Stretch or Don’t Stretch?
Ever wake up in the morning feeling stiff? Or decided to go run around with your kids only to pull a muscle and spend the rest of the week regretting your decision? Conventional wisdom tells us we should stretch whatever muscle is bothering us. Not only is this often a short term solution to the issue, it also may be ineffective at best, and detrimental at worst. In this article we’ll discuss the four most common situations for why people stretch and why you should really think twice before doing so.
Why We Stretch
Typically, the need for stretching is motivated by four circumstances. We’ve written the answer our for you, but read on or watch the video to see the why, how, and what behind it.
- Muscle Spasm : Yes and No
- Pulled Muscle : No
- Muscle Soreness/Stiffness : Yes
- Increase Flexibility : Yes and No
We’ve all experience a situation like this before. Maybe you get up in the morning or from sitting from a long period of time, and your back locks up on you. This is an over stimulation of the nerves that connect to the muscle tissue, causing it to fire and contract improperly. Instead of stretching the lower back, we’re going to stretch the hip flexors, then activate the glutes and core to remove tension from the lower back. Check out this video to see how!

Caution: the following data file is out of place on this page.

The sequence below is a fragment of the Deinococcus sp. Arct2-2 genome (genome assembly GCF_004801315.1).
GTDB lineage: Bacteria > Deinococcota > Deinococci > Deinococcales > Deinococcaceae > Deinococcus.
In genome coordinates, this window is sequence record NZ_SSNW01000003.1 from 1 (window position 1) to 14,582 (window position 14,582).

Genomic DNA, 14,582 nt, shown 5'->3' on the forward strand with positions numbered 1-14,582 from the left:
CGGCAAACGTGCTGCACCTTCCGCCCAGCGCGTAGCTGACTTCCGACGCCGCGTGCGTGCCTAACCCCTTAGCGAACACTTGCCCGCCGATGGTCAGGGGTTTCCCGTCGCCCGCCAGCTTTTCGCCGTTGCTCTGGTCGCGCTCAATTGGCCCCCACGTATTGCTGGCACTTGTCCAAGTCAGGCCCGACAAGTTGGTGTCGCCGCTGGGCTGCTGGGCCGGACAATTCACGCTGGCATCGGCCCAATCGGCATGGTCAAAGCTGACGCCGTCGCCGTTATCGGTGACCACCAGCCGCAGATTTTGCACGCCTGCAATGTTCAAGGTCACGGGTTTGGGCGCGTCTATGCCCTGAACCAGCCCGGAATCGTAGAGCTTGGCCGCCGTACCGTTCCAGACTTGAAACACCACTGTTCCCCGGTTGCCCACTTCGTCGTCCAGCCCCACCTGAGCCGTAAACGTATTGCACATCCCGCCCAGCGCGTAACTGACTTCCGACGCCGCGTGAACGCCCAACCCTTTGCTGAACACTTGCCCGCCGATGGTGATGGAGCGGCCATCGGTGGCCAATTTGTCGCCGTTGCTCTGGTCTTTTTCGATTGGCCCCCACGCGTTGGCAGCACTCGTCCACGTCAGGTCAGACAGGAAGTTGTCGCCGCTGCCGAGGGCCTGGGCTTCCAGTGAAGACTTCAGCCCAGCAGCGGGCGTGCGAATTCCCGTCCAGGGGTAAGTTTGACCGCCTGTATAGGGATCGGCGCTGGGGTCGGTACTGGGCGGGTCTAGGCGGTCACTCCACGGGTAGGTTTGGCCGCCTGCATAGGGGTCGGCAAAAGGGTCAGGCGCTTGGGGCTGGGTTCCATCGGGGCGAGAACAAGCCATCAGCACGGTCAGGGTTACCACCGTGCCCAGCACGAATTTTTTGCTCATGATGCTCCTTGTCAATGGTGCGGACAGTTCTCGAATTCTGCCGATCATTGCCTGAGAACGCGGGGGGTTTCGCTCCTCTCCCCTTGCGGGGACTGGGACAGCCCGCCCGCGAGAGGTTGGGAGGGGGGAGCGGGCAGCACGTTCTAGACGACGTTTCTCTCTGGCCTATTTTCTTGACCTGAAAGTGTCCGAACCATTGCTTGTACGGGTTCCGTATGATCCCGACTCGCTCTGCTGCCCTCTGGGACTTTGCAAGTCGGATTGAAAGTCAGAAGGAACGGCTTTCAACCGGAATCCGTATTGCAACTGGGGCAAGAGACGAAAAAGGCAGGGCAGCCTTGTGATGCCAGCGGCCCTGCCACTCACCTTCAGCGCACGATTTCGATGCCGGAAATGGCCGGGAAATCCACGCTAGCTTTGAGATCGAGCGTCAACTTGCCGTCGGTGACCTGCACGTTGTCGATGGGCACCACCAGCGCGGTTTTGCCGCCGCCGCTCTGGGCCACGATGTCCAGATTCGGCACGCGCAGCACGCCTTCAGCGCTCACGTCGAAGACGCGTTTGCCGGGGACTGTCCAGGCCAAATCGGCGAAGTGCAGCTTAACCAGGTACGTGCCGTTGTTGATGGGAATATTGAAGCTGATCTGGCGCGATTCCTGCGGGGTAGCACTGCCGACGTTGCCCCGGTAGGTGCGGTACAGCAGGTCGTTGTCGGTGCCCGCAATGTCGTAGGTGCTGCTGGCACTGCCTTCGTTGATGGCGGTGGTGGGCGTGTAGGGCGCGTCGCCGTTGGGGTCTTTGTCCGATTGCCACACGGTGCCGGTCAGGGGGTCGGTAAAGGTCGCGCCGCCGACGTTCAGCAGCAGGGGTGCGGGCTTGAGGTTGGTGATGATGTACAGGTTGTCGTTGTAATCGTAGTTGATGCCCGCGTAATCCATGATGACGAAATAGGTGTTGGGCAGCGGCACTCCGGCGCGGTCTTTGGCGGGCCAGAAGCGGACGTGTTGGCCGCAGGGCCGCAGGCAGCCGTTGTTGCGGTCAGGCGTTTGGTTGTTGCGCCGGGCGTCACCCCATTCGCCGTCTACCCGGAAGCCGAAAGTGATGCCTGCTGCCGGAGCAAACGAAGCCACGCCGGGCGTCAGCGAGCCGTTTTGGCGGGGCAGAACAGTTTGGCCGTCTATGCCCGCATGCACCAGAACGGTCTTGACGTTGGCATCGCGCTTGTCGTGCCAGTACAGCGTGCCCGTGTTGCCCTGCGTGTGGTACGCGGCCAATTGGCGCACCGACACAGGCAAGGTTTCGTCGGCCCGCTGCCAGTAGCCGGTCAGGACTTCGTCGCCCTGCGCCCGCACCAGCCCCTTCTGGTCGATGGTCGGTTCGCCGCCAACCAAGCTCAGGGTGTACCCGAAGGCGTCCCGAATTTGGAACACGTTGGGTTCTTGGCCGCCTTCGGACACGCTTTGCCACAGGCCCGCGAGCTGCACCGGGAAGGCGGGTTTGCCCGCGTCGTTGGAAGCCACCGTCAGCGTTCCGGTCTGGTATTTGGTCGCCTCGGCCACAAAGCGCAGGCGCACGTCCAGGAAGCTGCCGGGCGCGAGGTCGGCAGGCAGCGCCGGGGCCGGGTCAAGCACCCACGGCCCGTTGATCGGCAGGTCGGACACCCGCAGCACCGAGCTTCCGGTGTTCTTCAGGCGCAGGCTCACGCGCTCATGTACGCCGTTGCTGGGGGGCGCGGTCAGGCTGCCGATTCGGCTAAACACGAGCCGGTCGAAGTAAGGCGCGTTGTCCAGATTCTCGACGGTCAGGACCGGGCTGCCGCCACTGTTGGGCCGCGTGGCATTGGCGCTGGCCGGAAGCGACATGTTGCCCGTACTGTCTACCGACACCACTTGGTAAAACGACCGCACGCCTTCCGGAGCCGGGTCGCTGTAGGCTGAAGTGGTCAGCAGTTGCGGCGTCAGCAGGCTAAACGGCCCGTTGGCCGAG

The hamstrings and calves are usually most responsible for this area of discomfort. You go to do something abruptly and, BOOM, you pull a muscle. Stretching might sound like a good idea, but it’s actually counter intuitive. A pulled muscle is a microscopic tear in the tissue, and stretching it won’t promote the healing process as effectively as foam rolling and light resistance work.
After a hard workout, both immediately after and later on, it’s extremely beneficial to stretch. Doing so promotes blood flow to aid in the recovery process, while regaining adequate ranges of motion in the tissue that may have been temporarily diminished. However, this stretch should be a light to moderate stretch for a short duration (no longer than 30 seconds). Check out the video to see why!
This is one of those “it depends” situations. If you have temporary flexibility issues, like when you have tight calves and quads after a run, stretching will help. However, if you can’t touch your toes, or scratch your back, this is more than a flexibility problem.
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